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Discussion Starter · #1 ·
SO, I keep reptiles that have UV lights in their enclosure, am I right in thinking that this type of light would charge Solar watches like the sun would?

I would just try it out, but I wanted to check if anyone saw any risk to the watches at all?

Just in case anyone really knows their lighting, its a 6% UVB fluorescent bulb at around 20" between it and the watch.

I know I'll probably get the usual 'just leave them by the window' answers but it's pretty grim in the UK at the moment so they aren't all getting their usual exposure, just wondering if some time in with my critters would help!

Thanks!
 

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Nothing can compare to Sun Power.

But any light will charge the battery, just mot as fast.

Even an overcast day is better than indoor lighting.... unless it is a focused beam.




Sent from Cyberspace Central Command
 

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Any chance chance that you could leave them outside? It may not looks a whole lot different to a windowsill but in the U.K. in winter I find that the glass filters out a lot of the good stuff. I’ve currently got two basking in the gloom that is my bedroom windowsill. Fortunately I’m not in a rush to get them topped off so they can stay there for the days on end they seem to need at this time of year.
 

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Well I bought a halogen bulb (suitable for reptile enclosures), which I think is 75W, with the very same idea in mind and it certainly works.
Naturally it gives off a fair amount of heat, so you need to be careful but I'm not sure that it's any better than regular tungsten or LED bulbs.

As others have said, nothing compares to natural outdoor light, even on a dull day.

I normally now place my watches over an LED lamp so as not to worry about heat, and it works well.
After a short time, the luminous hands and indices really glow, so there's certainly some energy transfer taking place.
I've noticed this even with a short exposure to dull daylight too, so I think natural ambient light is best of all.

As you've no doubt got a vivarium setup, just leave your watches bathed in the light and I'm sure there'll be fine.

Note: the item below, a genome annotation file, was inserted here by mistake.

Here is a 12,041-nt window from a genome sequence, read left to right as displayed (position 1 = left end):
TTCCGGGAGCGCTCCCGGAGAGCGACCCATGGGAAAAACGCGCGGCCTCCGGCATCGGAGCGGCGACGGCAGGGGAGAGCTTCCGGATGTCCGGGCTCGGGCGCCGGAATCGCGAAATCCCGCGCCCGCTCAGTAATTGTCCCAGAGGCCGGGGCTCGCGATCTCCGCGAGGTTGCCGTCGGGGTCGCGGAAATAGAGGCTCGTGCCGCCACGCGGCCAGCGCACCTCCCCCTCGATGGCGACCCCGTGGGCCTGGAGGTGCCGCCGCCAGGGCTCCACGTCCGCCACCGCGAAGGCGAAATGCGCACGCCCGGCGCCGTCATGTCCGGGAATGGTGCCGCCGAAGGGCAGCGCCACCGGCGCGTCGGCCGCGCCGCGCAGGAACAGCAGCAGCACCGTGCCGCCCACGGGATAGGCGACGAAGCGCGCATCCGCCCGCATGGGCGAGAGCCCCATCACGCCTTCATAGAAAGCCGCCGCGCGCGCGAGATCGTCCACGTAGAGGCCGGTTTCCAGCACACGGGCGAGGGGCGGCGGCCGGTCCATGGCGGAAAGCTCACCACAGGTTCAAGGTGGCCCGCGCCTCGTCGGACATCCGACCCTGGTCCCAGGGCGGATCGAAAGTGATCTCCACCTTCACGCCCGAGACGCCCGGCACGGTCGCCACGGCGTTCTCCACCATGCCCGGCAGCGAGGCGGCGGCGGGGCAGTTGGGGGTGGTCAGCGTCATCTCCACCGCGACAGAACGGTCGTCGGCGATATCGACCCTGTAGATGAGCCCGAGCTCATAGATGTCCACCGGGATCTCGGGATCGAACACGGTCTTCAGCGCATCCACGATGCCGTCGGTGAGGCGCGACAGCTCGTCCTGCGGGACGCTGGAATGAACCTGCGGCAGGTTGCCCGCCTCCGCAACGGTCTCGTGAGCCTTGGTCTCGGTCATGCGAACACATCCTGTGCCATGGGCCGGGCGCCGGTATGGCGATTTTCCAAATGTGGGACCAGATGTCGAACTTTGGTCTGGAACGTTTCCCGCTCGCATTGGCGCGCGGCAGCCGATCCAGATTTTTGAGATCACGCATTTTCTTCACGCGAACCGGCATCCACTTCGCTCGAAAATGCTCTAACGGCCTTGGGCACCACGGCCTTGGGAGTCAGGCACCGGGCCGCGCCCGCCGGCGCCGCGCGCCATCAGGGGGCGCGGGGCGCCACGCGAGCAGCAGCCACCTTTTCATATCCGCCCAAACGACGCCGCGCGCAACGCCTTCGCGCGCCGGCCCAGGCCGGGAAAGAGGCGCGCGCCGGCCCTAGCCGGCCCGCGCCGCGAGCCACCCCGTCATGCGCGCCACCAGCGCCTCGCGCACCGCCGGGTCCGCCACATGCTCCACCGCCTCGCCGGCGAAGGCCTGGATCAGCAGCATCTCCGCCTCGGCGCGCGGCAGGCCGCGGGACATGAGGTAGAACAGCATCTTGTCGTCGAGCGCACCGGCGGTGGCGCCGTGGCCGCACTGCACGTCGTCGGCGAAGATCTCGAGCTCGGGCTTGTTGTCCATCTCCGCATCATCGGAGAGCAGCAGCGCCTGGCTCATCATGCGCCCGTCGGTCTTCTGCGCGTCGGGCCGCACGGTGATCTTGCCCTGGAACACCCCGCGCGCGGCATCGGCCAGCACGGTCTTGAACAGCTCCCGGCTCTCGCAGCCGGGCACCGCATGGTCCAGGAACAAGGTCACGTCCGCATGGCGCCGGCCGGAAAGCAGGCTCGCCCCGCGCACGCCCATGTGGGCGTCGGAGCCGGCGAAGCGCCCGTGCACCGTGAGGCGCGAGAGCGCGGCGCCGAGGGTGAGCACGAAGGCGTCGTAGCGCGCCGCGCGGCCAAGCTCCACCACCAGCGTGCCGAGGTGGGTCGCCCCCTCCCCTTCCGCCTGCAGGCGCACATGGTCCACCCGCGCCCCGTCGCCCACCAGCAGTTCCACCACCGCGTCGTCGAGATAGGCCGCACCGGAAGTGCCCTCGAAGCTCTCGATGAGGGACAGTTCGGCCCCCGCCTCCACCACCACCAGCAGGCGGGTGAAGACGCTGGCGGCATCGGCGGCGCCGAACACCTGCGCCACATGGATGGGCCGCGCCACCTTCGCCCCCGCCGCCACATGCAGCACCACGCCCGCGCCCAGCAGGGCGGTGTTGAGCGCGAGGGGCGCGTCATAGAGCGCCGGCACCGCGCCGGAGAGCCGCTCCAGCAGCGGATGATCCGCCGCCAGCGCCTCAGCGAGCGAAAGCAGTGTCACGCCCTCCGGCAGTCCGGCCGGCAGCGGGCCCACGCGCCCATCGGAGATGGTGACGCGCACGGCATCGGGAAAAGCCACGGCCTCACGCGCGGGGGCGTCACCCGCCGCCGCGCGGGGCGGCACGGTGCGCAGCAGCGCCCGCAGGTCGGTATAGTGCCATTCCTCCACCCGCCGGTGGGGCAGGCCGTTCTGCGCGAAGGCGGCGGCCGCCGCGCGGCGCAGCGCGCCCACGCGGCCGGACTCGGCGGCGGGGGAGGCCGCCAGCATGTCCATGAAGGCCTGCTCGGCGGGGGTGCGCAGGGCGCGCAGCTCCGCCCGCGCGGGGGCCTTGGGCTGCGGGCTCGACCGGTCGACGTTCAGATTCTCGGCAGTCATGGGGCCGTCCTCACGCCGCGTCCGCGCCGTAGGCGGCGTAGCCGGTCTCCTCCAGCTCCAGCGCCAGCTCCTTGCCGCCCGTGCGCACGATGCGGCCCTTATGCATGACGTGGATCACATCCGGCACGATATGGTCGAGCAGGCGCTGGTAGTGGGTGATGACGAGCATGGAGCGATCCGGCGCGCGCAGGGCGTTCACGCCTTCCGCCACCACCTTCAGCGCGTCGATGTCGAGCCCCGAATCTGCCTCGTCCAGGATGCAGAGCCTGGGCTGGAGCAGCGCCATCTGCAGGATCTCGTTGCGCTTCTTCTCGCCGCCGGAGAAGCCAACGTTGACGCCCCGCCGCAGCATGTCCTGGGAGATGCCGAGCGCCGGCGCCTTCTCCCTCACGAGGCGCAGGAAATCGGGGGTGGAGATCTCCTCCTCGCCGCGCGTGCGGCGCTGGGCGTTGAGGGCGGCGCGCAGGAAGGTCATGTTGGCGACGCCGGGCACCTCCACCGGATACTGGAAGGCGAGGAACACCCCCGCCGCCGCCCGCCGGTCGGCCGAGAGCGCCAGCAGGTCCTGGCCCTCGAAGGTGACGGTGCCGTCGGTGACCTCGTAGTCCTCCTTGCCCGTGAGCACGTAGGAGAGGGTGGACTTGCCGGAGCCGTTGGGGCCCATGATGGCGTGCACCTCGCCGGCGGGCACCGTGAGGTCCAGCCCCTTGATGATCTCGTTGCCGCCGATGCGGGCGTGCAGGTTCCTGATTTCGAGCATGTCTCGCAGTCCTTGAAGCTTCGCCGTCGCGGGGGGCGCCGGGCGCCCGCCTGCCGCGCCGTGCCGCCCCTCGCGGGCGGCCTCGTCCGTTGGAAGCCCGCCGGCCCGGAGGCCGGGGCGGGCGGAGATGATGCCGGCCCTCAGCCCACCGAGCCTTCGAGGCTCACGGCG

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Discussion Starter · #8 ·
Thanks for all your responses guys - I imagine ambient light is still the way to go, shame as I thought this might be a good way to charge them up to full in one sitting.

I'm getting better with my 'must be on H' ocd with my solars but it still annoys me haha!
 

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I am charching my Seiko solar 439p1 diver by putting it by the window and pulling the crown to stop the watch. Aftr a couple of days - 8 hours a day- it gets fully charged.
 

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Thanks for all your responses guys - I imagine ambient light is still the way to go, shame as I thought this might be a good way to charge them up to full in one sitting.

I'm getting better with my 'must be on H' ocd with my solars but it still annoys me haha!
You're not alone in that Mulv - If my solars aren't on 'H' I get into a right tizzy. :-d
 

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youtu.be/54ahn3m9tf8

Here I am sharing an idea I had while unpacking my watch. It's an inexpensive homemade system that takes full advantage of the enormous sun light power. The speed of charge is very fast when compared to the lumen energy of an LED system available online. Such electronics may also interfere with time sync signals per Casio user manual and are meant for those who don't have sunlight available.

The system in this video shows how to cool your watch so the screen does not ever go blank to protect electronics due to excess sun heat. So don't worry about voiding the manufacture's warranty or warnings of leaving the timepiece exposed to the sun as it will never exceed a temperature a few degrees above the environment temperature. Specially if you do it early in the morning like I show it.